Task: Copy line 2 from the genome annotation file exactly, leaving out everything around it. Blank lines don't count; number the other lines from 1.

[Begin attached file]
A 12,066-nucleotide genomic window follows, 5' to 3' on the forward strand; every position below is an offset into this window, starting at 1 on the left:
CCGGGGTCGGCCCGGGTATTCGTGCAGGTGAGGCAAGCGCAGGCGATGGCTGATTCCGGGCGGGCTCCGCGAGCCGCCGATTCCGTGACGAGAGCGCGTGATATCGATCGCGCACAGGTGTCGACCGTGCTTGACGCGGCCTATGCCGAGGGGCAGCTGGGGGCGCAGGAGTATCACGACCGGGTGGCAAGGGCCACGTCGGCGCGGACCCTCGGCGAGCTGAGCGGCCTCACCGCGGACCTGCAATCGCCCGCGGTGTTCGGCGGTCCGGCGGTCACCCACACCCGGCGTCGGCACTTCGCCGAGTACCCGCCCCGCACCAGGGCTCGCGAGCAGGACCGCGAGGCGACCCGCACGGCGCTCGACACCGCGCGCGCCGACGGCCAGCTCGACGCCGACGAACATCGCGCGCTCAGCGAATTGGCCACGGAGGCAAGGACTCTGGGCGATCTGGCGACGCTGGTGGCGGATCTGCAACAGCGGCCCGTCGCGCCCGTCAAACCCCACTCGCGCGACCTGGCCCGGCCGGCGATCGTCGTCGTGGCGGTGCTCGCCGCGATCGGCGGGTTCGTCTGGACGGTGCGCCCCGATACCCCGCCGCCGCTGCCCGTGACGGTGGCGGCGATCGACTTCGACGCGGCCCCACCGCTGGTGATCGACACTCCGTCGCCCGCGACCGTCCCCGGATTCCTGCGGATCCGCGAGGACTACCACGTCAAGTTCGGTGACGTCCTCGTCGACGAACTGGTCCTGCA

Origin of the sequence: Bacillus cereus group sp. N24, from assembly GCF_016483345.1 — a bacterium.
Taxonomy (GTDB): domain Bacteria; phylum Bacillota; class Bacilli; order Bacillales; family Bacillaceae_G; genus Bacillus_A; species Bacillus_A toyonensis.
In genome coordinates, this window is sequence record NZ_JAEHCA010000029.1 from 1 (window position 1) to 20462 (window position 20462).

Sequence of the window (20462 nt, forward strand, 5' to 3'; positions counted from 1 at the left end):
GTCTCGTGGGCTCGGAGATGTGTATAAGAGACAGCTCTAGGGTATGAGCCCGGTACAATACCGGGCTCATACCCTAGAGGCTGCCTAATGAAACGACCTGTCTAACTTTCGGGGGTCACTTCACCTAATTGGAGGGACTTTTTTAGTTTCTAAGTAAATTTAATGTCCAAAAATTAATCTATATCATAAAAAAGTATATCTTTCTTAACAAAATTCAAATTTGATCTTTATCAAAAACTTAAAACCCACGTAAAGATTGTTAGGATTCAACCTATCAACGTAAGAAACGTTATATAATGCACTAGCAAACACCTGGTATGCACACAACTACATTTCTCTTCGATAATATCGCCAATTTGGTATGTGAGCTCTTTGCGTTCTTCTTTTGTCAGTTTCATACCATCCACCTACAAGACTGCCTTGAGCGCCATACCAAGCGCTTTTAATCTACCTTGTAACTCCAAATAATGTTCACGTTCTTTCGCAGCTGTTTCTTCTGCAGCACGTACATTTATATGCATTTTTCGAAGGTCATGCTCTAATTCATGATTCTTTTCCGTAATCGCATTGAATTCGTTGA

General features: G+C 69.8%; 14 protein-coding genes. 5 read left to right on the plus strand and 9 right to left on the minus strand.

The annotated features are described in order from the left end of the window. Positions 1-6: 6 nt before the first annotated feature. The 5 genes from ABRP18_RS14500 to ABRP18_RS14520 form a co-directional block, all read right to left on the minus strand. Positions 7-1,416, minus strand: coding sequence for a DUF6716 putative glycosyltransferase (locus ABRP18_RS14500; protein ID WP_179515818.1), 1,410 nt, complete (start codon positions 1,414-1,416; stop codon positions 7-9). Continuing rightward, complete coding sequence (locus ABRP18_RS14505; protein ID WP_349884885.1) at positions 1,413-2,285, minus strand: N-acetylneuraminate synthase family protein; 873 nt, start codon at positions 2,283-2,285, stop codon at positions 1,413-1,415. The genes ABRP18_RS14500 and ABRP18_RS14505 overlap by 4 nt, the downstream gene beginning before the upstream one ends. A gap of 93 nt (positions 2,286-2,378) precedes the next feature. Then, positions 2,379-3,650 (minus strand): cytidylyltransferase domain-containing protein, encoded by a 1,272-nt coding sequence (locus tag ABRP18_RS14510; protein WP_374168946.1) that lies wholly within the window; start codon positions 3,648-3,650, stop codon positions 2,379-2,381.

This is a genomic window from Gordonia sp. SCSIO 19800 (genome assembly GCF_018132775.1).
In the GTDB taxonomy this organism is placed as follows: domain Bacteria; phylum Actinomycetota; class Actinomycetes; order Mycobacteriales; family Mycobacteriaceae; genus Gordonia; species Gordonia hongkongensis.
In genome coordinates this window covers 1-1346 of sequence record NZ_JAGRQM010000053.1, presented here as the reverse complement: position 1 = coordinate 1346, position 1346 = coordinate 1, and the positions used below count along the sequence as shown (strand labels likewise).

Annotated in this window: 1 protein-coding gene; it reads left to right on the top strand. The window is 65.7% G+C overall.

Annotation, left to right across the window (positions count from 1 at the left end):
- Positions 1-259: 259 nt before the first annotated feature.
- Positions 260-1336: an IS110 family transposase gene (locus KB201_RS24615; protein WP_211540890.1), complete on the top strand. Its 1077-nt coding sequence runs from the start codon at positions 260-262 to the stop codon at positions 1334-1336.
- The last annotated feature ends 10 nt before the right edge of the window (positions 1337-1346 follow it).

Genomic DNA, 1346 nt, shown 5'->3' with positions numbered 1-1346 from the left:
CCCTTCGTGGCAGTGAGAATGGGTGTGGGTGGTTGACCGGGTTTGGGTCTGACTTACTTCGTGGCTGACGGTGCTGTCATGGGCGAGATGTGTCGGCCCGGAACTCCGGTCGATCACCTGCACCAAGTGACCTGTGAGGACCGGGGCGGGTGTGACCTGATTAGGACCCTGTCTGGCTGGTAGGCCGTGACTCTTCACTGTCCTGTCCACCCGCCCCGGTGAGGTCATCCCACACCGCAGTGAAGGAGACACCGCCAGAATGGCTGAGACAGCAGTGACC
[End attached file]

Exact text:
CCGGGGTCGGCCCGGGTATTCGTGCAGGTGAGGCAAGCGCAGGCGATGGCTGATTCCGGGCGGGCTCCGCGAGCCGCCGATTCCGTGACGAGAGCGCGTGATATCGATCGCGCACAGGTGTCGACCGTGCTTGACGCGGCCTATGCCGAGGGGCAGCTGGGGGCGCAGGAGTATCACGACCGGGTGGCAAGGGCCACGTCGGCGCGGACCCTCGGCGAGCTGAGCGGCCTCACCGCGGACCTGCAATCGCCCGCGGTGTTCGGCGGTCCGGCGGTCACCCACACCCGGCGTCGGCACTTCGCCGAGTACCCGCCCCGCACCAGGGCTCGCGAGCAGGACCGCGAGGCGACCCGCACGGCGCTCGACACCGCGCGCGCCGACGGCCAGCTCGACGCCGACGAACATCGCGCGCTCAGCGAATTGGCCACGGAGGCAAGGACTCTGGGCGATCTGGCGACGCTGGTGGCGGATCTGCAACAGCGGCCCGTCGCGCCCGTCAAACCCCACTCGCGCGACCTGGCCCGGCCGGCGATCGTCGTCGTGGCGGTGCTCGCCGCGATCGGCGGGTTCGTCTGGACGGTGCGCCCCGATACCCCGCCGCCGCTGCCCGTGACGGTGGCGGCGATCGACTTCGACGCGGCCCCACCGCTGGTGATCGACACTCCGTCGCCCGCGACCGTCCCCGGATTCCTGCGGATCCGCGAGGACTACCACGTCAAGTTCGGTGACGTCCTCGTCGACGAACTGGTCCTGCA